Pet Kangaroo Helps Spread Environmental Messagei
X
Penelope Poulou
April 22, 2014 5:53 PM
Children’s author Julia Heckathorn travels the world to learn about different ecosystems and endangered animals. She pours her knowledge into children’s books, hoping the next generation will right the environmental wrongs of our times. As in many children's books, the main character in Heckathorn's stories is an animal. Unlike those other characters, though, this one is real - a kangaroo, that lives in the author’s backyard. VOA’s Penelope Poulou has more.
Video

Video Pet Kangaroo Helps Spread Environmental Message

Children’s author Julia Heckathorn travels the world to learn about different ecosystems and endangered animals. She pours her knowledge into children’s books, hoping the next generation will right the environmental wrongs of our times. As in many children's books, the main character in Heckathorn's stories is an animal. Unlike those other characters, though, this one is real - a kangaroo, that lives in the author’s backyard. VOA’s Penelope Poulou has more.
Video

Video Pro-Russian Separatists Plan 'Federalization Referendum' in Eastern Ukraine

Pro-Russian separatists in eastern Ukraine say they plan to move forward next month with a referendum vote for greater autonomy, despite the Geneva agreement reached with Russia, the U.S. and Ukraine to end the political conflict. VOA's Brian Padden reports from the city of Donetsk in Eastern Ukraine.
Video

Video Pope Francis Hopes Dual Canonizations Will Reconcile Church

On April 27, two popes - John the XXIII and John Paul II - will be made saints in a ceremony at St. Peter’s Square. VOA religion correspondent Jerome Socolovsky says the dual canonization is part of the current pope’s program to reconcile liberals and conservatives in the Roman Catholic Church.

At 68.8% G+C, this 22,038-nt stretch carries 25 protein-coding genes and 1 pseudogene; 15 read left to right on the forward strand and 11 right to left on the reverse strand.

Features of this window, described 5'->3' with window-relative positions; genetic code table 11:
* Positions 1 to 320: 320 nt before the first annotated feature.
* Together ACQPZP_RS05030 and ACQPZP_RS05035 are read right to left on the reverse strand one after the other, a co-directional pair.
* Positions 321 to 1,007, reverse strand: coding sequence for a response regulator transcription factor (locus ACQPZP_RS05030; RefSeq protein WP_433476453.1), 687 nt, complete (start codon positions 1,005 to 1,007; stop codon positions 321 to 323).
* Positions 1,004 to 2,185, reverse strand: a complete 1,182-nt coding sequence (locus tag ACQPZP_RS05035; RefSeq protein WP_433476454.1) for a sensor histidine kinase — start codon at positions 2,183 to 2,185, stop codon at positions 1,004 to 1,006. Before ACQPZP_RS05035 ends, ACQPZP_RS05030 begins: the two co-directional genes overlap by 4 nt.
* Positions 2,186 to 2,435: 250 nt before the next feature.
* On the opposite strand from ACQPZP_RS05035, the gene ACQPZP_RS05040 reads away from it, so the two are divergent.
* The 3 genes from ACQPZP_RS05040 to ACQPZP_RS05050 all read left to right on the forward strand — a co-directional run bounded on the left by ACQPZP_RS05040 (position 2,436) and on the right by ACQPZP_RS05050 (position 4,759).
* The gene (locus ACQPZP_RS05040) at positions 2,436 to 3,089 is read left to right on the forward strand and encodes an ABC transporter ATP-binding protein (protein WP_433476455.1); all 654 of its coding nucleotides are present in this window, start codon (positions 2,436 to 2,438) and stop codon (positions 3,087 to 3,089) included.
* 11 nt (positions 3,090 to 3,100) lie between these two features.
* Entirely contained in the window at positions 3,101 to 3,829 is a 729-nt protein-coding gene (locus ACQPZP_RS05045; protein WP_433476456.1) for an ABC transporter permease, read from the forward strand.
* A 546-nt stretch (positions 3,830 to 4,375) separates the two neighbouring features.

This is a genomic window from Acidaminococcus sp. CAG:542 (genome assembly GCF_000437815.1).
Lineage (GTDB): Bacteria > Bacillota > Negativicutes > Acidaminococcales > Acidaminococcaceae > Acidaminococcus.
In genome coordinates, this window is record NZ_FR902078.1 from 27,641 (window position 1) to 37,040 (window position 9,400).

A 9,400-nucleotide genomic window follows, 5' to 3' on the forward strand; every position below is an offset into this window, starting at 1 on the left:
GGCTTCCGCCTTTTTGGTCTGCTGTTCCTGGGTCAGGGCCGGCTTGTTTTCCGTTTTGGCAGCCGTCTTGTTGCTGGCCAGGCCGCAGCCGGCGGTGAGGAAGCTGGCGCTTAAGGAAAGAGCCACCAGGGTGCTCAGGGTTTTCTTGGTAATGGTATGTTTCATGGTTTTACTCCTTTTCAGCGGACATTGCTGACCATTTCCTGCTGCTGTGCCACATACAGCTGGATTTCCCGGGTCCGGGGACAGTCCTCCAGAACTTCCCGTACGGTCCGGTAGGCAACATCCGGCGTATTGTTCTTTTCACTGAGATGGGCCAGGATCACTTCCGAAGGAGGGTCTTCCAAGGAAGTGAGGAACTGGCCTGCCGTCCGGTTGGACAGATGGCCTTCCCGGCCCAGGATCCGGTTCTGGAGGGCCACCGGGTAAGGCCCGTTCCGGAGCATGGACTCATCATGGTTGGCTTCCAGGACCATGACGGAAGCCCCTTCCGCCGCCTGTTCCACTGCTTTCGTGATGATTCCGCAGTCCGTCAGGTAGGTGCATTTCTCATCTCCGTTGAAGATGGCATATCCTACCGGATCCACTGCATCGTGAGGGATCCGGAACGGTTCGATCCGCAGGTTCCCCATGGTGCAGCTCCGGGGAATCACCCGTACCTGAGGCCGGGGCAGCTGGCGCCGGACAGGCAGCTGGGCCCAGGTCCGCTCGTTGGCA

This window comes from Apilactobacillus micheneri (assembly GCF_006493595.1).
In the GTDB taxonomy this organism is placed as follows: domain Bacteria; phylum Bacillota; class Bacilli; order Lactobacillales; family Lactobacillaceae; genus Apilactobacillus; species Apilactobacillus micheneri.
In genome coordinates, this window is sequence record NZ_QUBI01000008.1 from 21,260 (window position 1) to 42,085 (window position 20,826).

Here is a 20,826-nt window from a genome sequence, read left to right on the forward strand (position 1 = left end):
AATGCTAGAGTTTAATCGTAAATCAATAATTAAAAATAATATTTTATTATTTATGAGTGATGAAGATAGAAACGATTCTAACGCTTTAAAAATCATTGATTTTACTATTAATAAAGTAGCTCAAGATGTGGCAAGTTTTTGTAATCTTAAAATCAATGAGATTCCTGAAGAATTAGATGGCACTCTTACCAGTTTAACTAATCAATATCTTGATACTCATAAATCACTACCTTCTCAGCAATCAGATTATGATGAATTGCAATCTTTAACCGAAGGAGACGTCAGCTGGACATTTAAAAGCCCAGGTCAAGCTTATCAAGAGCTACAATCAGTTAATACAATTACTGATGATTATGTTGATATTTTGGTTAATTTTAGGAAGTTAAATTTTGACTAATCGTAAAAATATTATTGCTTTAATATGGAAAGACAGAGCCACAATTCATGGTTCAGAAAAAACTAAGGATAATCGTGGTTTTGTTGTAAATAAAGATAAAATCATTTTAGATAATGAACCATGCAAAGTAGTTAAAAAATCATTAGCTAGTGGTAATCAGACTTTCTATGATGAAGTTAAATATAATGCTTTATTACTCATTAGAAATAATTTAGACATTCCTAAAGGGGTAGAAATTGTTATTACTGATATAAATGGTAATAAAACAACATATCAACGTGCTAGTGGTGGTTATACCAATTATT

Video

Video In Capturing Nature's Majesty, Film Makes Case for Its Survival

French filmmaker Luc Jacquet won worldwide acclaim for his 2005 Academy Award-winning documentary "March of the Penguins". Now Jacquet is back with a new film that takes movie-goers deep into the heart of a tropical rainforest - not only to celebrate its grandeur, but to make the case for its survival. VOA's Rosanne Skirble reports.
Video

Video Boston Marathon Bittersweet for Many Runners

Monday's running of the Boston Marathon was bittersweet for many of the 36,000 participants as they finished the run that was interrupted by a double bombing last year. Many gathered along the route paid respect to the four people killed as a result of two bombings near the finish line. VOA's Carolyn Presutti returned to Boston this year to follow two runners, forever changed because of the crimes.
Video

Video International Students Learn Film Production in World's Movie Capital

Hollywood - which is part of Los Angeles - is the movie capital of the world, and many aspiring filmmakers go there in hopes of breaking into the movie business. Mike O'Sullivan reports that regional universities are also a magnet for students who hope to become producers or directors.
Video

Video Pacific Rim Trade Deal Proves Elusive

With the U.S.-led war in Iraq ended and American military involvement in Afghanistan winding down, President Barack Obama has sought to pivot the country's foreign policy focus towards Asia. One aspect of that pivot is the negotiation of a free-trade agreement among 12 Pacific Rim nations. But as Obama leaves this week on a trip to four Asian countries he has found it very difficult to complete the trade pact. VOA's Ken Bredemeier has more from Washington.
Video

Video Autistic Adults Face Housing, Job Challenges

Many parents of children with disabilities fear for the future of their adult child. It can be difficult to find services to help adults with disabilities - physical, mental or emotional - find work or live on their own. The mother of an autistic boy set up a foundation to advocate for the estimated 1.2 million American adults with autism, a developmental disorder that causes communication difficulties and often social difficulties. VOA's Faiza Elmasry reports.
AppleAndroid